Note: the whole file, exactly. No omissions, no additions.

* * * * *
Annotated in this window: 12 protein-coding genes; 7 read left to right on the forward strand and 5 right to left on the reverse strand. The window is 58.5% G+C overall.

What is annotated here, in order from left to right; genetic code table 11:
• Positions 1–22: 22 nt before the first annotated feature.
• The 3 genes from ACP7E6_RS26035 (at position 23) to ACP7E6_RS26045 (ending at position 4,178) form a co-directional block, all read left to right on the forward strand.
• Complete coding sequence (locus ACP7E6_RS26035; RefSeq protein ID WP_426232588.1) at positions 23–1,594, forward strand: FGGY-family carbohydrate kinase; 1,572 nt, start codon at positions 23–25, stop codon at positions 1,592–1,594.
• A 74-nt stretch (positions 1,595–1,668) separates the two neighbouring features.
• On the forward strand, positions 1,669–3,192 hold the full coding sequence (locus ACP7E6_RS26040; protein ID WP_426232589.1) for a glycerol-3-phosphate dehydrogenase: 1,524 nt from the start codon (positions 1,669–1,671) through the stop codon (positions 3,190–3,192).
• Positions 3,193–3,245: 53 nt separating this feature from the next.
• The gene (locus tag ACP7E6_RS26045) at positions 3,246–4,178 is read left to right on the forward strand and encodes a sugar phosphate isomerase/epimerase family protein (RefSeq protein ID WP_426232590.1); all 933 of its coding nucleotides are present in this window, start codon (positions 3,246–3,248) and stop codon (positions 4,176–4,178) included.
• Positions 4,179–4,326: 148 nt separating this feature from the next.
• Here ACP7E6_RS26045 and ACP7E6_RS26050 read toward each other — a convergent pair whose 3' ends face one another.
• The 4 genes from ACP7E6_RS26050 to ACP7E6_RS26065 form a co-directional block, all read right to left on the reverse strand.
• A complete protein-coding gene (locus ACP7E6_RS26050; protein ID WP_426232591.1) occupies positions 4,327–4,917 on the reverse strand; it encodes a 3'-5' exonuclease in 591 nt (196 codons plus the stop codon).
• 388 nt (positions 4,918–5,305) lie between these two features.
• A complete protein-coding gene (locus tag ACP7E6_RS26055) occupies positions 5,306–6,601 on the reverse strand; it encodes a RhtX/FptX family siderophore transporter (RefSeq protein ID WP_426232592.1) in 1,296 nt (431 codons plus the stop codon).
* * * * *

Annotated in this window: 12 protein-coding genes; 7 read left to right on the forward strand and 5 right to left on the reverse strand. The window is 58.5% G+C overall.

What is annotated here, in order from left to right; genetic code table 11:
• Positions 1–22: 22 nt before the first annotated feature.
• The 3 genes from ACP7E6_RS26035 (at position 23) to ACP7E6_RS26045 (ending at position 4,178) form a co-directional block, all read left to right on the forward strand.
• Complete coding sequence (locus ACP7E6_RS26035; RefSeq protein ID WP_426232588.1) at positions 23–1,594, forward strand: FGGY-family carbohydrate kinase; 1,572 nt, start codon at positions 23–25, stop codon at positions 1,592–1,594.
• A 74-nt stretch (positions 1,595–1,668) separates the two neighbouring features.
• On the forward strand, positions 1,669–3,192 hold the full coding sequence (locus ACP7E6_RS26040; protein ID WP_426232589.1) for a glycerol-3-phosphate dehydrogenase: 1,524 nt from the start codon (positions 1,669–1,671) through the stop codon (positions 3,190–3,192).
• Positions 3,193–3,245: 53 nt separating this feature from the next.
• The gene (locus tag ACP7E6_RS26045) at positions 3,246–4,178 is read left to right on the forward strand and encodes a sugar phosphate isomerase/epimerase family protein (RefSeq protein ID WP_426232590.1); all 933 of its coding nucleotides are present in this window, start codon (positions 3,246–3,248) and stop codon (positions 4,176–4,178) included.
• Positions 4,179–4,326: 148 nt separating this feature from the next.
• Here ACP7E6_RS26045 and ACP7E6_RS26050 read toward each other — a convergent pair whose 3' ends face one another.
• The 4 genes from ACP7E6_RS26050 to ACP7E6_RS26065 form a co-directional block, all read right to left on the reverse strand.
• A complete protein-coding gene (locus ACP7E6_RS26050; protein ID WP_426232591.1) occupies positions 4,327–4,917 on the reverse strand; it encodes a 3'-5' exonuclease in 591 nt (196 codons plus the stop codon).
• 388 nt (positions 4,918–5,305) lie between these two features.
• A complete protein-coding gene (locus tag ACP7E6_RS26055) occupies positions 5,306–6,601 on the reverse strand; it encodes a RhtX/FptX family siderophore transporter (RefSeq protein ID WP_426232592.1) in 1,296 nt (431 codons plus the stop codon).